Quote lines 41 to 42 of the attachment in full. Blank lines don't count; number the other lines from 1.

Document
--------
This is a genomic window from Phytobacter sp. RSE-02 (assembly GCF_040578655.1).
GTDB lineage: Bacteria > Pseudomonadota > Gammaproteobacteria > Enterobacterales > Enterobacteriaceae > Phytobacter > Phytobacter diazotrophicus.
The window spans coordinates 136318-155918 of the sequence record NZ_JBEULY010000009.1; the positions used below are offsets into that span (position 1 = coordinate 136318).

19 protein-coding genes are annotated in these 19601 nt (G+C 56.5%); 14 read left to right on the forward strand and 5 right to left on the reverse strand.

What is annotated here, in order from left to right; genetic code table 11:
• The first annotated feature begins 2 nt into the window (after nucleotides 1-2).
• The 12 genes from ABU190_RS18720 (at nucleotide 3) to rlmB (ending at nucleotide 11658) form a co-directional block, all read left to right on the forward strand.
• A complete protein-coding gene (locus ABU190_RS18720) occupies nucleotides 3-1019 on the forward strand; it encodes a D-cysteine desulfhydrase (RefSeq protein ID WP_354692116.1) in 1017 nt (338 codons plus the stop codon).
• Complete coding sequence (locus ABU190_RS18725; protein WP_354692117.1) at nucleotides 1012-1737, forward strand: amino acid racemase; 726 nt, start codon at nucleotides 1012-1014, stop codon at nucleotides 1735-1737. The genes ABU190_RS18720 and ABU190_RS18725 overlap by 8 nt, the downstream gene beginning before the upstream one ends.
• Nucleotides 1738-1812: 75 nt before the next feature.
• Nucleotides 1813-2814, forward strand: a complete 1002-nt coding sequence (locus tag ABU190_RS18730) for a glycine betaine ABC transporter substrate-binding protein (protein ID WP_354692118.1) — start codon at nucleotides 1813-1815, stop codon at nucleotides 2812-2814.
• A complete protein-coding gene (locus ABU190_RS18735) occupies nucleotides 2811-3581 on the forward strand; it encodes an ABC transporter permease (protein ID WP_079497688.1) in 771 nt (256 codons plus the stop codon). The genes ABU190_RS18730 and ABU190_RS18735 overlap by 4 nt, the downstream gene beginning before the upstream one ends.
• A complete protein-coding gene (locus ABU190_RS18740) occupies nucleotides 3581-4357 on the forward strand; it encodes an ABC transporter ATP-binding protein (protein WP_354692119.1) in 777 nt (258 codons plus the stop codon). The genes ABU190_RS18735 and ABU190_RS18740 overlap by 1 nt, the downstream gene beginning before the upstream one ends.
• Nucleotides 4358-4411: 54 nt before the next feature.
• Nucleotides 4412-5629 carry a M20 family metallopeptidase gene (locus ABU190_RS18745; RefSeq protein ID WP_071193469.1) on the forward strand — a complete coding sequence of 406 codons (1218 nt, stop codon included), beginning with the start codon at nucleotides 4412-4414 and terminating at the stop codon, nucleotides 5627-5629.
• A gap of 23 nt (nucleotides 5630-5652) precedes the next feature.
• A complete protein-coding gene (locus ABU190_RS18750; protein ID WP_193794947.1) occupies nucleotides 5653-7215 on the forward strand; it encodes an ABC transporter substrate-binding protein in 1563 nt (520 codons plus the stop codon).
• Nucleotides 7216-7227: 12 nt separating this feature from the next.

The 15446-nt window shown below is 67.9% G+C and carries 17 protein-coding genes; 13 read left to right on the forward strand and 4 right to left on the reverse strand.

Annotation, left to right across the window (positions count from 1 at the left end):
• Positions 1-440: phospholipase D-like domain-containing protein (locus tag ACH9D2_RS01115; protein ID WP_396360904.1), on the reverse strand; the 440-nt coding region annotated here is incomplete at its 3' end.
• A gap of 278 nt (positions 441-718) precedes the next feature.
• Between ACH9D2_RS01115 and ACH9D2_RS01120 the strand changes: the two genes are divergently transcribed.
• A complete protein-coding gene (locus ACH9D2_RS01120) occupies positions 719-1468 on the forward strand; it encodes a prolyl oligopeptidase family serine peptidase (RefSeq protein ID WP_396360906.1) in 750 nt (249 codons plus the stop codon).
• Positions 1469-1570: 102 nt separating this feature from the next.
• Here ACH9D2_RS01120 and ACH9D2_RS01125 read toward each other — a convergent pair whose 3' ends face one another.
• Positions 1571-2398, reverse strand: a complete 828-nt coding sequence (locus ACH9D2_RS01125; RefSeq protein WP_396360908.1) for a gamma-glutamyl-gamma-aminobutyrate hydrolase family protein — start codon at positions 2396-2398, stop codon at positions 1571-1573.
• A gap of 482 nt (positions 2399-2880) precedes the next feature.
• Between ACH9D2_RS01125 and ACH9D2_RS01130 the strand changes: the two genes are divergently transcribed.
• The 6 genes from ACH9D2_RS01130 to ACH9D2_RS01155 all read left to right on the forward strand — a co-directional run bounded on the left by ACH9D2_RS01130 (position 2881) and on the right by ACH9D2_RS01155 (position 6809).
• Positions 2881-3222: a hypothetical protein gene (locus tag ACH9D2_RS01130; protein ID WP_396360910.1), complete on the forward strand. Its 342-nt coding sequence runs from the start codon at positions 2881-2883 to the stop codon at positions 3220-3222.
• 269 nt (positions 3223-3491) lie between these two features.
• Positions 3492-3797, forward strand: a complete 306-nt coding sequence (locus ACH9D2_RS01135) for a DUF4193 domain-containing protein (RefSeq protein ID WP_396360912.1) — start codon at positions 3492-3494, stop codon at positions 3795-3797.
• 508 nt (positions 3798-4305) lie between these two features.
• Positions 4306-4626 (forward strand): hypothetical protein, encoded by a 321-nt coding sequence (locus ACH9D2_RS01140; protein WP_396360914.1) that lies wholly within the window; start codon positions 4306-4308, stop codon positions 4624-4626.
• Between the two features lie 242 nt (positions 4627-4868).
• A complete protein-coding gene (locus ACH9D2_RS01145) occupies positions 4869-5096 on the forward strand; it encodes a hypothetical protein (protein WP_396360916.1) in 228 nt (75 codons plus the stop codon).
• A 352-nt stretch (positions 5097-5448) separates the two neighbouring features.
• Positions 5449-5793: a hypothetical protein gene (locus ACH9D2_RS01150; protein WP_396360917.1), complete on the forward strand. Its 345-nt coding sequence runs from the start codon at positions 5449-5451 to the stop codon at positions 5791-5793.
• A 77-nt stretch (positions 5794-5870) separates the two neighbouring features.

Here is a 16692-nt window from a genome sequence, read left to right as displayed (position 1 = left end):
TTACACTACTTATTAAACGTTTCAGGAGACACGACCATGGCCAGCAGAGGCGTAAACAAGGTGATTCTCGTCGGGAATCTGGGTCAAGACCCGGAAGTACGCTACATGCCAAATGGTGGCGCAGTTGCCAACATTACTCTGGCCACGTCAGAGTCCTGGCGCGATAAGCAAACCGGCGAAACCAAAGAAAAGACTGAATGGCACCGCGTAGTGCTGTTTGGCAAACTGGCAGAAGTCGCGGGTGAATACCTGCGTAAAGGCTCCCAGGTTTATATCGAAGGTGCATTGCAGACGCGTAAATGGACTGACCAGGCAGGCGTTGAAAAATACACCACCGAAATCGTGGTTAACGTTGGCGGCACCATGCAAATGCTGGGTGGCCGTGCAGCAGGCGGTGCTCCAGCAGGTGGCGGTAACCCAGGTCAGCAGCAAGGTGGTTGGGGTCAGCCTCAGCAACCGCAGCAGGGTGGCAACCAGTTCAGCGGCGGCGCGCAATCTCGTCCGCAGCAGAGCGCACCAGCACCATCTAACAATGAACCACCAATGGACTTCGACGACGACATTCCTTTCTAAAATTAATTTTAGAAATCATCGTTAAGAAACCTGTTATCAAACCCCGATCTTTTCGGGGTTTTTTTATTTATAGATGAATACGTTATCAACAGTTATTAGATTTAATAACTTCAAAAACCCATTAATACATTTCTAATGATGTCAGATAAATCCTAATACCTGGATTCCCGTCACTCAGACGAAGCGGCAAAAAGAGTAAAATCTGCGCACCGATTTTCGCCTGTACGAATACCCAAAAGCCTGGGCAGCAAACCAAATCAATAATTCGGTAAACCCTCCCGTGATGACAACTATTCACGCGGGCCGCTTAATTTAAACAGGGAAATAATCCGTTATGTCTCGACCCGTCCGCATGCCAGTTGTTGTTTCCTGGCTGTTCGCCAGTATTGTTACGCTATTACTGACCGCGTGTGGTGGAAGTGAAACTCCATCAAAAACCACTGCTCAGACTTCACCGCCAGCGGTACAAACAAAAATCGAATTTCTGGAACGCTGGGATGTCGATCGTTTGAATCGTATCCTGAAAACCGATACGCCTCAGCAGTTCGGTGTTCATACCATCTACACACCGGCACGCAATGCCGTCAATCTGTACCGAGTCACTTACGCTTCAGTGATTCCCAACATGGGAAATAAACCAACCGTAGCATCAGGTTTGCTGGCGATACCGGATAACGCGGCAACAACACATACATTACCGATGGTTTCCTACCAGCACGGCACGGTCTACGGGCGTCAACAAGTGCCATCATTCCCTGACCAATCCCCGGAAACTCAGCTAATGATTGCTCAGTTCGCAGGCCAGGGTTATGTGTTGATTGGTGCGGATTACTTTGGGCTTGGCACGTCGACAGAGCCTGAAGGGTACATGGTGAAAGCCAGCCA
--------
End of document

Here is a 16692-nt window from a genome sequence, read left to right as displayed (position 1 = left end):
TTACACTACTTATTAAACGTTTCAGGAGACACGACCATGGCCAGCAGAGGCGTAAACAAGGTGATTCTCGTCGGGAATCTGGGTCAAGACCCGGAAGTACGCTACATGCCAAATGGTGGCGCAGTTGCCAACATTACTCTGGCCACGTCAGAGTCCTGGCGCGATAAGCAAACCGGCGAAACCAAAGAAAAGACTGAATGGCACCGCGTAGTGCTGTTTGGCAAACTGGCAGAAGTCGCGGGTGAATACCTGCGTAAAGGCTCCCAGGTTTATATCGAAGGTGCATTGCAGACGCGTAAATGGACTGACCAGGCAGGCGTTGAAAAATACACCACCGAAATCGTGGTTAACGTTGGCGGCACCATGCAAATGCTGGGTGGCCGTGCAGCAGGCGGTGCTCCAGCAGGTGGCGGTAACCCAGGTCAGCAGCAAGGTGGTTGGGGTCAGCCTCAGCAACCGCAGCAGGGTGGCAACCAGTTCAGCGGCGGCGCGCAATCTCGTCCGCAGCAGAGCGCACCAGCACCATCTAACAATGAACCACCAATGGACTTCGACGACGACATTCCTTTCTAAAATTAATTTTAGAAATCATCGTTAAGAAACCTGTTATCAAACCCCGATCTTTTCGGGGTTTTTTTATTTATAGATGAATACGTTATCAACAGTTATTAGATTTAATAACTTCAAAAACCCATTAATACATTTCTAATGATGTCAGATAAATCCTAATACCTGGATTCCCGTCACTCAGACGAAGCGGCAAAAAGAGTAAAATCTGCGCACCGATTTTCGCCTGTACGAATACCCAAAAGCCTGGGCAGCAAACCAAATCAATAATTCGGTAAACCCTCCCGTGATGACAACTATTCACGCGGGCCGCTTAATTTAAACAGGGAAATAATCCGTTATGTCTCGACCCGTCCGCATGCCAGTTGTTGTTTCCTGGCTGTTCGCCAGTATTGTTACGCTATTACTGACCGCGTGTGGTGGAAGTGAAACTCCATCAAAAACCACTGCTCAGACTTCACCGCCAGCGGTACAAACAAAAATCGAATTTCTGGAACGCTGGGATGTCGATCGTTTGAATCGTATCCTGAAAACCGATACGCCTCAGCAGTTCGGTGTTCATACCATCTACACACCGGCACGCAATGCCGTCAATCTGTACCGAGTCACTTACGCTTCAGTGATTCCCAACATGGGAAATAAACCAACCGTAGCATCAGGTTTGCTGGCGATACCGGATAACGCGGCAACAACACATACATTACCGATGGTTTCCTACCAGCACGGCACGGTCTACGGGCGTCAACAAGTGCCATCATTCCCTGACCAATCCCCGGAAACTCAGCTAATGATTGCTCAGTTCGCAGGCCAGGGTTATGTGTTGATTGGTGCGGATTACTTTGGGCTTGGCACGTCGACAGAGCCTGAAGGGTACATGGTGAAAGCCAGCCA